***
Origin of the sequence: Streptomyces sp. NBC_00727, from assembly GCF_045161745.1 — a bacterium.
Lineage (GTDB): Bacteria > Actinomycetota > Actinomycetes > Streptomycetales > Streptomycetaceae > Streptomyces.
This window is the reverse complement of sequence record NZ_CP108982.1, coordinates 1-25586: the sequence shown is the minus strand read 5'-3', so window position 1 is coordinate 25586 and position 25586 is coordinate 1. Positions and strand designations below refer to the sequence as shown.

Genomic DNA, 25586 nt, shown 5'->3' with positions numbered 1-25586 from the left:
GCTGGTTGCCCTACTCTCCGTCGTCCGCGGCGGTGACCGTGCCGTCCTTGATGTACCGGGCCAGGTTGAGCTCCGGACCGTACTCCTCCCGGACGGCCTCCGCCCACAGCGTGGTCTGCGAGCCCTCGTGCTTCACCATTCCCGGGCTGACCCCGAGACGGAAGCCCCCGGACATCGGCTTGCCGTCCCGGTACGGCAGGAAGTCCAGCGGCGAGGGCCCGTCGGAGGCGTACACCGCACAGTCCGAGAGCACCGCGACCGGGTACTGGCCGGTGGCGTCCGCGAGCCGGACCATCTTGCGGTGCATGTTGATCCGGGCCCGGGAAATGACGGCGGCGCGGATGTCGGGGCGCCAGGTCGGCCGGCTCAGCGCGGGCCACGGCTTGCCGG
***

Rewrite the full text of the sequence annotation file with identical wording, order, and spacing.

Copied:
Origin of the sequence: Streptomyces sp. NBC_00727, from assembly GCF_045161745.1 — a bacterium.
Lineage (GTDB): Bacteria > Actinomycetota > Actinomycetes > Streptomycetales > Streptomycetaceae > Streptomyces.
This window is the reverse complement of sequence record NZ_CP108982.1, coordinates 1-25586: the sequence shown is the minus strand read 5'-3', so window position 1 is coordinate 25586 and position 25586 is coordinate 1. Positions and strand designations below refer to the sequence as shown.

Genomic DNA, 25586 nt, shown 5'->3' with positions numbered 1-25586 from the left:
GCTGGTTGCCCTACTCTCCGTCGTCCGCGGCGGTGACCGTGCCGTCCTTGATGTACCGGGCCAGGTTGAGCTCCGGACCGTACTCCTCCCGGACGGCCTCCGCCCACAGCGTGGTCTGCGAGCCCTCGTGCTTCACCATTCCCGGGCTGACCCCGAGACGGAAGCCCCCGGACATCGGCTTGCCGTCCCGGTACGGCAGGAAGTCCAGCGGCGAGGGCCCGTCGGAGGCGTACACCGCACAGTCCGAGAGCACCGCGACCGGGTACTGGCCGGTGGCGTCCGCGAGCCGGACCATCTTGCGGTGCATGTTGATCCGGGCCCGGGAAATGACGGCGGCGCGGATGTCGGGGCGCCAGGTCGGCCGGCTCAGCGCGGGCCACGGCTTGCCGG